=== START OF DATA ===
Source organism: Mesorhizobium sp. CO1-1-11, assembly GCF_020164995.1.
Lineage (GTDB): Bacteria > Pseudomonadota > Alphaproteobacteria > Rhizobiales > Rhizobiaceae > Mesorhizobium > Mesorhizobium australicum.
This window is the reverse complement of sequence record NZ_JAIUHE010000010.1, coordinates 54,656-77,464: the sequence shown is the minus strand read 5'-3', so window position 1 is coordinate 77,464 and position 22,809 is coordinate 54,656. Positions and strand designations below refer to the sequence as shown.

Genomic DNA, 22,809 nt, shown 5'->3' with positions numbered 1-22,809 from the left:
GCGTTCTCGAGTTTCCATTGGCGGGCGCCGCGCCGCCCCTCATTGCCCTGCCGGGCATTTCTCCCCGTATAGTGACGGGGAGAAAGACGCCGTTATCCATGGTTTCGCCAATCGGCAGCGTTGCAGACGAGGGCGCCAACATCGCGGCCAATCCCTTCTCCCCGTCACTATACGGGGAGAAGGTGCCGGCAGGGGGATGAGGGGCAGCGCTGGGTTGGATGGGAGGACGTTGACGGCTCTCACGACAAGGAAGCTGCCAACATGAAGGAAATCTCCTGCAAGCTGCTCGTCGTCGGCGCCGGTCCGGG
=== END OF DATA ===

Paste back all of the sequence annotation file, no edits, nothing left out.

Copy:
Source organism: Mesorhizobium sp. CO1-1-11, assembly GCF_020164995.1.
Lineage (GTDB): Bacteria > Pseudomonadota > Alphaproteobacteria > Rhizobiales > Rhizobiaceae > Mesorhizobium > Mesorhizobium australicum.
This window is the reverse complement of sequence record NZ_JAIUHE010000010.1, coordinates 54,656-77,464: the sequence shown is the minus strand read 5'-3', so window position 1 is coordinate 77,464 and position 22,809 is coordinate 54,656. Positions and strand designations below refer to the sequence as shown.

Genomic DNA, 22,809 nt, shown 5'->3' with positions numbered 1-22,809 from the left:
GCGTTCTCGAGTTTCCATTGGCGGGCGCCGCGCCGCCCCTCATTGCCCTGCCGGGCATTTCTCCCCGTATAGTGACGGGGAGAAAGACGCCGTTATCCATGGTTTCGCCAATCGGCAGCGTTGCAGACGAGGGCGCCAACATCGCGGCCAATCCCTTCTCCCCGTCACTATACGGGGAGAAGGTGCCGGCAGGGGGATGAGGGGCAGCGCTGGGTTGGATGGGAGGACGTTGACGGCTCTCACGACAAGGAAGCTGCCAACATGAAGGAAATCTCCTGCAAGCTGCTCGTCGTCGGCGCCGGTCCGGG